by Emma Wilbury
A buddy from NY recently asked me to describe a southern Christmas. Well, the South is a mighty big place but I believe I will conjure up some images of what it's like down here in coastal Georgia, where we live.
The cool, dusty blue light of December sun brushes the tops from the marsh grass and also the camellias are blooming in Old Savannah. Wreathes of real holly and evergreen hold on the large solid doors of the old mansions and you will hear the bells on the bridles of the mules and horses as they pull tourists, huddled in carriages, through the dappled streets and round the lush, shady squares. Carolers can be heard in City Market. It's not humid this time of the year so their voices carry far and clear.
Within the river in Bluffton, SC, old women work furiously to shuck and pack the briny oysters just pulled from the cold May River. It's oyster season, by gosh, by golly, and that we low country folk can't get an adequate amount of them. I drive over there because I will make an oyster pie for Christmas dinner. It has been my assignment. I buy double the amount when i need. Eat half of them on the way home. I carry my own oyster knife from October until April but it is since I really work that bad boy.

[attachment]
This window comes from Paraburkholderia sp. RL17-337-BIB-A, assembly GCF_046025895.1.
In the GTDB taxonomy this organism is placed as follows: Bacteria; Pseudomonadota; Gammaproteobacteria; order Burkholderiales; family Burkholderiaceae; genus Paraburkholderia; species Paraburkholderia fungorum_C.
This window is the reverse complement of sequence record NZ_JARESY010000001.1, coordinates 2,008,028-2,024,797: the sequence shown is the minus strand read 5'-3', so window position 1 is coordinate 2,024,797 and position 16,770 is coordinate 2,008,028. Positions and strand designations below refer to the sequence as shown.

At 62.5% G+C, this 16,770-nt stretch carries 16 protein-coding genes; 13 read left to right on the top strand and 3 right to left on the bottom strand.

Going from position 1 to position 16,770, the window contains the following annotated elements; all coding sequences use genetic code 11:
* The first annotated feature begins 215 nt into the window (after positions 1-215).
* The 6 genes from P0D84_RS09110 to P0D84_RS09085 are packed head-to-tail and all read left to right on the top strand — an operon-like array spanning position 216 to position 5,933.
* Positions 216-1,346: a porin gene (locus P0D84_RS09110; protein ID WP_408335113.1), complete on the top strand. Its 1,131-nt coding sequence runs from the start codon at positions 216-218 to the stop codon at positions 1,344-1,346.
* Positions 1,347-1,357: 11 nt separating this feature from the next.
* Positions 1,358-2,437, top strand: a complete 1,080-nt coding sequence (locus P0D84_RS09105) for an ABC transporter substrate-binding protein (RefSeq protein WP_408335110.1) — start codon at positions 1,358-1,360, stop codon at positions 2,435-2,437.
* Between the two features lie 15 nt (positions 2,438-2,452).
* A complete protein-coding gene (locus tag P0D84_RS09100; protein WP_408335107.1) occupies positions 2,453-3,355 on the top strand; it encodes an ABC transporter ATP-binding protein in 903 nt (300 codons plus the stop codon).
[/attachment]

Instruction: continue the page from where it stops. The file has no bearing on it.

We southerners worship at the altar from the deep fryer. Recently, I've been handed the extra duty of frying the turkey for both Thanksgiving and Christmas. (This procedure frees the oven for additional important operations for example cobbler baking and also the final heating of my grandmother's homemade yeast rolls.) I love to sizzle those turkeys. I inject them with melted butter and cayenne. I fire up that burner outside and grab a beer. I lower that bird into the bubbling cauldron and stare at it, hypnotized, until it's time to draw him back out and onto the serving platter. I am happy as well as in the moment.
Then, like anywhere else, we sit back and enjoy the family, the laughter of the children, the smells that comfort and the sounds that remember. And, of course, the meals. There's the beef roast that's been poked, trussed and timed by my uncle like he's on some critical mission from NASA. The crab dip that my grandmother used to make however is ready by my aunt. The spiced pecans. And, after the presents have been opened, the boiled egg custard, the bourbon candy and pralines.